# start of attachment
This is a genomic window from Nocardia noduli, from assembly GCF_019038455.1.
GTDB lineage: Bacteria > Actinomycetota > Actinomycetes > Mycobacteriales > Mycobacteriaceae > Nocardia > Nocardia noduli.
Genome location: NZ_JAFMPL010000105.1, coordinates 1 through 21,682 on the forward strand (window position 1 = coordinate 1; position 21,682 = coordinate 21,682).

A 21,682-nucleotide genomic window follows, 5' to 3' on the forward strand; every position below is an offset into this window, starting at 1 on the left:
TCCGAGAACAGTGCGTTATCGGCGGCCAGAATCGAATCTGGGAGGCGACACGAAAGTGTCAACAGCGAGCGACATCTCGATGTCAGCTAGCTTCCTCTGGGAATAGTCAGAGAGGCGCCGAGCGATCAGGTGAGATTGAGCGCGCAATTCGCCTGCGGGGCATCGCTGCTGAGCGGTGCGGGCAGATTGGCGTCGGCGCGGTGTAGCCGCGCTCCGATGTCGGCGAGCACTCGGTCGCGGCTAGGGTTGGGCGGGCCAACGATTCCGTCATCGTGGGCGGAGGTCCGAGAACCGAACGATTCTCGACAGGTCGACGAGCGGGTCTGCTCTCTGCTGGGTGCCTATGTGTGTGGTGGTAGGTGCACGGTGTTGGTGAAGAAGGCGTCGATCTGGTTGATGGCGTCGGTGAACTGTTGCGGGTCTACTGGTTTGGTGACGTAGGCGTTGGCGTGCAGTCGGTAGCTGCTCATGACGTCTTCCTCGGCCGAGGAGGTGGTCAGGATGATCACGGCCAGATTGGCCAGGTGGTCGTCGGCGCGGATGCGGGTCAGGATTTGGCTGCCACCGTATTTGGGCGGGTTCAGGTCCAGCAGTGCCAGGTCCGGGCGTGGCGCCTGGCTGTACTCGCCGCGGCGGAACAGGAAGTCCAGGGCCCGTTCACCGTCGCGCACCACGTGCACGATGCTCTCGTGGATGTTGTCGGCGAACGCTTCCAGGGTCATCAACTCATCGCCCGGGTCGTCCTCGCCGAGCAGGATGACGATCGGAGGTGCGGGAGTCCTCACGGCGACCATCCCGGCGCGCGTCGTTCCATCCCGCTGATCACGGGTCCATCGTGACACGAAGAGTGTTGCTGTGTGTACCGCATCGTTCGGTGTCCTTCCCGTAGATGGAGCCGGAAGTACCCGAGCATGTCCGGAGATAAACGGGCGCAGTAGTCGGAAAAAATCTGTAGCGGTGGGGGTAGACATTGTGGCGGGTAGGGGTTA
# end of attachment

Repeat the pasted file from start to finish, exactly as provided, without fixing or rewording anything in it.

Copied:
This is a genomic window from Nocardia noduli, from assembly GCF_019038455.1.
GTDB lineage: Bacteria > Actinomycetota > Actinomycetes > Mycobacteriales > Mycobacteriaceae > Nocardia > Nocardia noduli.
Genome location: NZ_JAFMPL010000105.1, coordinates 1 through 21,682 on the forward strand (window position 1 = coordinate 1; position 21,682 = coordinate 21,682).

A 21,682-nucleotide genomic window follows, 5' to 3' on the forward strand; every position below is an offset into this window, starting at 1 on the left:
TCCGAGAACAGTGCGTTATCGGCGGCCAGAATCGAATCTGGGAGGCGACACGAAAGTGTCAACAGCGAGCGACATCTCGATGTCAGCTAGCTTCCTCTGGGAATAGTCAGAGAGGCGCCGAGCGATCAGGTGAGATTGAGCGCGCAATTCGCCTGCGGGGCATCGCTGCTGAGCGGTGCGGGCAGATTGGCGTCGGCGCGGTGTAGCCGCGCTCCGATGTCGGCGAGCACTCGGTCGCGGCTAGGGTTGGGCGGGCCAACGATTCCGTCATCGTGGGCGGAGGTCCGAGAACCGAACGATTCTCGACAGGTCGACGAGCGGGTCTGCTCTCTGCTGGGTGCCTATGTGTGTGGTGGTAGGTGCACGGTGTTGGTGAAGAAGGCGTCGATCTGGTTGATGGCGTCGGTGAACTGTTGCGGGTCTACTGGTTTGGTGACGTAGGCGTTGGCGTGCAGTCGGTAGCTGCTCATGACGTCTTCCTCGGCCGAGGAGGTGGTCAGGATGATCACGGCCAGATTGGCCAGGTGGTCGTCGGCGCGGATGCGGGTCAGGATTTGGCTGCCACCGTATTTGGGCGGGTTCAGGTCCAGCAGTGCCAGGTCCGGGCGTGGCGCCTGGCTGTACTCGCCGCGGCGGAACAGGAAGTCCAGGGCCCGTTCACCGTCGCGCACCACGTGCACGATGCTCTCGTGGATGTTGTCGGCGAACGCTTCCAGGGTCATCAACTCATCGCCCGGGTCGTCCTCGCCGAGCAGGATGACGATCGGAGGTGCGGGAGTCCTCACGGCGACCATCCCGGCGCGCGTCGTTCCATCCCGCTGATCACGGGTCCATCGTGACACGAAGAGTGTTGCTGTGTGTACCGCATCGTTCGGTGTCCTTCCCGTAGATGGAGCCGGAAGTACCCGAGCATGTCCGGAGATAAACGGGCGCAGTAGTCGGAAAAAATCTGTAGCGGTGGGGGTAGACATTGTGGCGGGTAGGGGTTA